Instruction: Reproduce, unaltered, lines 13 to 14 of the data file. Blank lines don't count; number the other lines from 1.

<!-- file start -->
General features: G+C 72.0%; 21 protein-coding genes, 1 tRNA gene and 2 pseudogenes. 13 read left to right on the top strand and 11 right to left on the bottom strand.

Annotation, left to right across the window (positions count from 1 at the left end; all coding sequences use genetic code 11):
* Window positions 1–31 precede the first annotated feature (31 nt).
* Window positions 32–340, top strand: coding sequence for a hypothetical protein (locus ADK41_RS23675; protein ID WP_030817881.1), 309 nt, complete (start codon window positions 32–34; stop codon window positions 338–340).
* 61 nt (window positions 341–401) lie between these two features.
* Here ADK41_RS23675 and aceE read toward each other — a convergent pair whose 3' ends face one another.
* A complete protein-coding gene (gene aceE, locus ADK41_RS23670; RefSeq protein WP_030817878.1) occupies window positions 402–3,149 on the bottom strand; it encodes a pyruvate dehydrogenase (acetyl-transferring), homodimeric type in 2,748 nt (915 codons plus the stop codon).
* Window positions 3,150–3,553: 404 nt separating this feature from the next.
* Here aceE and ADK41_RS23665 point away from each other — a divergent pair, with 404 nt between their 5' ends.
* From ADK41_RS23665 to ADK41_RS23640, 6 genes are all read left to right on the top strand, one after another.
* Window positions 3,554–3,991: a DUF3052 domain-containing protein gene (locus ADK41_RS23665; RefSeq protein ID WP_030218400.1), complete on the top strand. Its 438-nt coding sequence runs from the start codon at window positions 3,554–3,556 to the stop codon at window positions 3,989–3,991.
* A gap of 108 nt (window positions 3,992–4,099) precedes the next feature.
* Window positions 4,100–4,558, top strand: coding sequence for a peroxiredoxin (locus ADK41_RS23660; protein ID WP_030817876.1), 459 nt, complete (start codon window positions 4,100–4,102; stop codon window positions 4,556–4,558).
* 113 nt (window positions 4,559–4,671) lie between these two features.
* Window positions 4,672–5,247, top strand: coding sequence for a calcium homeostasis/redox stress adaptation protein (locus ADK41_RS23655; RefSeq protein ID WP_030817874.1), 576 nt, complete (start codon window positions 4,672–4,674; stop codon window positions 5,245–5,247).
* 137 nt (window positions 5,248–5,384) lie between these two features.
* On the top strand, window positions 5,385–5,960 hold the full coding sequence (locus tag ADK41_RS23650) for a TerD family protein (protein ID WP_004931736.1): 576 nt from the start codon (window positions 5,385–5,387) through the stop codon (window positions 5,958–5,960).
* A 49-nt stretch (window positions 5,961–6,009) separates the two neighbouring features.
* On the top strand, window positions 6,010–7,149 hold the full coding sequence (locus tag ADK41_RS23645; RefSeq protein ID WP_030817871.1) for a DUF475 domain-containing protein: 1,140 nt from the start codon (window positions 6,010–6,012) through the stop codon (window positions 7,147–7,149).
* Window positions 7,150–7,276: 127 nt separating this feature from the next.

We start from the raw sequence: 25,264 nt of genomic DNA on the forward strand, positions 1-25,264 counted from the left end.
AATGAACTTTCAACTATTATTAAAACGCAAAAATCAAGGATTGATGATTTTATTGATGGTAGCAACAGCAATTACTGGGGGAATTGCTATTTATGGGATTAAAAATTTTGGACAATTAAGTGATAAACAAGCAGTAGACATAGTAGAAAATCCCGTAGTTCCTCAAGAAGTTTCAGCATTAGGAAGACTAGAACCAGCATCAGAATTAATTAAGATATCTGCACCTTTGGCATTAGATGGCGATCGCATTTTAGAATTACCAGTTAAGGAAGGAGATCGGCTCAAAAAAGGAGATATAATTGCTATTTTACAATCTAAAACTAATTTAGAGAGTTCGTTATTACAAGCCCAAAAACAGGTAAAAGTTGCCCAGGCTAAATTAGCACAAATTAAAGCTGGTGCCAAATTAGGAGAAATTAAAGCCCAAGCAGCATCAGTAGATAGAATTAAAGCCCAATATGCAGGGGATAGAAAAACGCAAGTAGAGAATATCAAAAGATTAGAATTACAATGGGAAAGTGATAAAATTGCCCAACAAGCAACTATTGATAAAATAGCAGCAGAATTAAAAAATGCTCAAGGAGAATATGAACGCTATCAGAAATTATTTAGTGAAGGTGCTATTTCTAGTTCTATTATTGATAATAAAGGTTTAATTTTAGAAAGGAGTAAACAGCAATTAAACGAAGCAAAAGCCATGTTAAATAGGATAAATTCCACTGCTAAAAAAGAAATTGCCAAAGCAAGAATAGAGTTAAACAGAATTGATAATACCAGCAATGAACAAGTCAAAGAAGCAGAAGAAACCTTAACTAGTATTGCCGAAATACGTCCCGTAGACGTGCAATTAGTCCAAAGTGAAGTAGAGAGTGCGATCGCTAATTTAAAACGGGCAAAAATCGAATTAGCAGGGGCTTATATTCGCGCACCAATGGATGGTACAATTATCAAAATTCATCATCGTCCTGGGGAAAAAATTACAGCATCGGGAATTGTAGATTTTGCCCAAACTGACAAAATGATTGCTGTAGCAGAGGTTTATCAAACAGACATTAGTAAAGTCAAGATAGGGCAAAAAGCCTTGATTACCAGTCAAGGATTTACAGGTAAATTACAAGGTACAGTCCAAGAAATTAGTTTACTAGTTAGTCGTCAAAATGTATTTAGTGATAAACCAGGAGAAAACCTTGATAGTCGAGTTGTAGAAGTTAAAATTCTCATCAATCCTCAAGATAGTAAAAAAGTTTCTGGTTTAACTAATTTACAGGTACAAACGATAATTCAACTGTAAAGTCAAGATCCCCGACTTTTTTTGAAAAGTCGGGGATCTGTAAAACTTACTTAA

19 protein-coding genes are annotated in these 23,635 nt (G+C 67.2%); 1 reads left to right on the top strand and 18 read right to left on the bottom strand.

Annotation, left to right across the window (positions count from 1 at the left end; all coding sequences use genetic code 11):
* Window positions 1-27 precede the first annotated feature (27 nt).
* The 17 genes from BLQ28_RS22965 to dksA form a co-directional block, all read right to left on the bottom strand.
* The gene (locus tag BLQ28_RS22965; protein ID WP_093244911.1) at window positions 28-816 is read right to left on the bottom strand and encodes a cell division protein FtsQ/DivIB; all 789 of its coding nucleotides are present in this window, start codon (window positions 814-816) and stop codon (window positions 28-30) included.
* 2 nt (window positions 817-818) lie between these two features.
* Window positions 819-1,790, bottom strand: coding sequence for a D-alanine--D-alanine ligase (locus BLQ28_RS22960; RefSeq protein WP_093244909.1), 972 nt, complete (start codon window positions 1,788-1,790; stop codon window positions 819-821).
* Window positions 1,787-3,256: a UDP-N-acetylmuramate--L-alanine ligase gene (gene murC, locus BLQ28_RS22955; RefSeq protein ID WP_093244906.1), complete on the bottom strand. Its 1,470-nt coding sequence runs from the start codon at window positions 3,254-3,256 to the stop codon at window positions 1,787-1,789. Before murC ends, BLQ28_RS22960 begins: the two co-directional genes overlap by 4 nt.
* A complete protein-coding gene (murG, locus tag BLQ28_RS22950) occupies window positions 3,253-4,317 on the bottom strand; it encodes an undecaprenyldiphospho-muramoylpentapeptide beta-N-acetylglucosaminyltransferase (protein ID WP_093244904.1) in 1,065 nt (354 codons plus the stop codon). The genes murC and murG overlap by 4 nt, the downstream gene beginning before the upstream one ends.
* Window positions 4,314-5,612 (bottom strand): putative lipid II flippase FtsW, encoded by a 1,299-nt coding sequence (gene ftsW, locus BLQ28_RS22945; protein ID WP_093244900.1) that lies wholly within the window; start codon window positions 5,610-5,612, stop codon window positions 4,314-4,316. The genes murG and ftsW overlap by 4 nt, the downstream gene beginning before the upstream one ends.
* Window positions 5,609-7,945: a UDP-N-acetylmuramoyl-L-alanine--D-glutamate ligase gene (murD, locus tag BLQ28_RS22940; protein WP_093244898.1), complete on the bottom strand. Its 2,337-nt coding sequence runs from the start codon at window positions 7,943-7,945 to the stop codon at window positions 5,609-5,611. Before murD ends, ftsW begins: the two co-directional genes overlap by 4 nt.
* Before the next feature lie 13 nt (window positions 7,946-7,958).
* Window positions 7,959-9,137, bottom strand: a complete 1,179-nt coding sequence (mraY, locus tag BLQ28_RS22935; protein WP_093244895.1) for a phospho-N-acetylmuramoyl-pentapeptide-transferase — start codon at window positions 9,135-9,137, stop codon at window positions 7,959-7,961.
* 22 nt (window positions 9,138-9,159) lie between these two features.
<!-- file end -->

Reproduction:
* Window positions 4,100–4,558, top strand: coding sequence for a peroxiredoxin (locus ADK41_RS23660; protein ID WP_030817876.1), 459 nt, complete (start codon window positions 4,100–4,102; stop codon window positions 4,556–4,558).
* 113 nt (window positions 4,559–4,671) lie between these two features.